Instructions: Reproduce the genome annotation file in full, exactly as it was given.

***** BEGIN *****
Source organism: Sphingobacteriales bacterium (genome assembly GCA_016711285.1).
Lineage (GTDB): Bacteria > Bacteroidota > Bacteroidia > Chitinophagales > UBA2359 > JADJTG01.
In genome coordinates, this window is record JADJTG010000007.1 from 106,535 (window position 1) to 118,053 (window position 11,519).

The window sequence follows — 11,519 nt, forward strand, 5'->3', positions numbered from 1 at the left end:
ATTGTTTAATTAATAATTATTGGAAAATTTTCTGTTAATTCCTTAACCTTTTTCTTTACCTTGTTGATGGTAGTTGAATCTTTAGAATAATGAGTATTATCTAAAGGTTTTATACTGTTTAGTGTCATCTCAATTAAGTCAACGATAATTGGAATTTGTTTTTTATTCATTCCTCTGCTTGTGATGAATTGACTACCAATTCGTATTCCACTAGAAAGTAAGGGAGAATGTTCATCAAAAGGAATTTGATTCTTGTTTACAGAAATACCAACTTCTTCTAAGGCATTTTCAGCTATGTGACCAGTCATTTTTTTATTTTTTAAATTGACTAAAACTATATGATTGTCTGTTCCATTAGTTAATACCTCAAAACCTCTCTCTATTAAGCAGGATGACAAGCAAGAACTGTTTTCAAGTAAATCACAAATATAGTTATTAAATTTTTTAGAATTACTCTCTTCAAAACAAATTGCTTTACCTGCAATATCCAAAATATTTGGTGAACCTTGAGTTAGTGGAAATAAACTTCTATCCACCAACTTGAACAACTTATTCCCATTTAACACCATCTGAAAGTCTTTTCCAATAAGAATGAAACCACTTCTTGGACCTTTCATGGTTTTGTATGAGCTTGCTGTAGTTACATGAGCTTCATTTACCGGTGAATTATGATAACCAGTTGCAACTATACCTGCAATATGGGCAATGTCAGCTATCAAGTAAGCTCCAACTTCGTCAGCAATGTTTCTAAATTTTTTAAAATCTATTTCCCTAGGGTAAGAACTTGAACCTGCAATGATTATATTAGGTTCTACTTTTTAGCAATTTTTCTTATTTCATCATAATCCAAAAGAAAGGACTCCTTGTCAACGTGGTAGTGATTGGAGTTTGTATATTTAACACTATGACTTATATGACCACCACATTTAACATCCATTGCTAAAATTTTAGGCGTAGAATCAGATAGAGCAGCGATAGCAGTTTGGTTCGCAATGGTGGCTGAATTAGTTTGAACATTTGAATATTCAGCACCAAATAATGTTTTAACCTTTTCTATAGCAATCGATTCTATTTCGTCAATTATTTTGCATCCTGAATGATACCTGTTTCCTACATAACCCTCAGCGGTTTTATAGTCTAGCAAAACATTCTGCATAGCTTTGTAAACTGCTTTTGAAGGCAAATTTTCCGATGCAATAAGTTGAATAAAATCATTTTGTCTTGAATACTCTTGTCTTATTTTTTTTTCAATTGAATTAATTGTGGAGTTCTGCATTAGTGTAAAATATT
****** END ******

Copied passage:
Source organism: Sphingobacteriales bacterium (genome assembly GCA_016711285.1).
Lineage (GTDB): Bacteria > Bacteroidota > Bacteroidia > Chitinophagales > UBA2359 > JADJTG01.
In genome coordinates, this window is record JADJTG010000007.1 from 106,535 (window position 1) to 118,053 (window position 11,519).

The window sequence follows — 11,519 nt, forward strand, 5'->3', positions numbered from 1 at the left end:
ATTGTTTAATTAATAATTATTGGAAAATTTTCTGTTAATTCCTTAACCTTTTTCTTTACCTTGTTGATGGTAGTTGAATCTTTAGAATAATGAGTATTATCTAAAGGTTTTATACTGTTTAGTGTCATCTCAATTAAGTCAACGATAATTGGAATTTGTTTTTTATTCATTCCTCTGCTTGTGATGAATTGACTACCAATTCGTATTCCACTAGAAAGTAAGGGAGAATGTTCATCAAAAGGAATTTGATTCTTGTTTACAGAAATACCAACTTCTTCTAAGGCATTTTCAGCTATGTGACCAGTCATTTTTTTATTTTTTAAATTGACTAAAACTATATGATTGTCTGTTCCATTAGTTAATACCTCAAAACCTCTCTCTATTAAGCAGGATGACAAGCAAGAACTGTTTTCAAGTAAATCACAAATATAGTTATTAAATTTTTTAGAATTACTCTCTTCAAAACAAATTGCTTTACCTGCAATATCCAAAATATTTGGTGAACCTTGAGTTAGTGGAAATAAACTTCTATCCACCAACTTGAACAACTTATTCCCATTTAACACCATCTGAAAGTCTTTTCCAATAAGAATGAAACCACTTCTTGGACCTTTCATGGTTTTGTATGAGCTTGCTGTAGTTACATGAGCTTCATTTACCGGTGAATTATGATAACCAGTTGCAACTATACCTGCAATATGGGCAATGTCAGCTATCAAGTAAGCTCCAACTTCGTCAGCAATGTTTCTAAATTTTTTAAAATCTATTTCCCTAGGGTAAGAACTTGAACCTGCAATGATTATATTAGGTTCTACTTTTTAGCAATTTTTCTTATTTCATCATAATCCAAAAGAAAGGACTCCTTGTCAACGTGGTAGTGATTGGAGTTTGTATATTTAACACTATGACTTATATGACCACCACATTTAACATCCATTGCTAAAATTTTAGGCGTAGAATCAGATAGAGCAGCGATAGCAGTTTGGTTCGCAATGGTGGCTGAATTAGTTTGAACATTTGAATATTCAGCACCAAATAATGTTTTAACCTTTTCTATAGCAATCGATTCTATTTCGTCAATTATTTTGCATCCTGAATGATACCTGTTTCCTACATAACCCTCAGCGGTTTTATAGTCTAGCAAAACATTCTGCATAGCTTTGTAAACTGCTTTTGAAGGCAAATTTTCCGATGCAATAAGTTGAATAAAATCATTTTGTCTTGAATACTCTTGTCTTATTTTTTTTTCAATTGAATTAATTGTGGAGTTCTGCATTAGTGTAAAATATT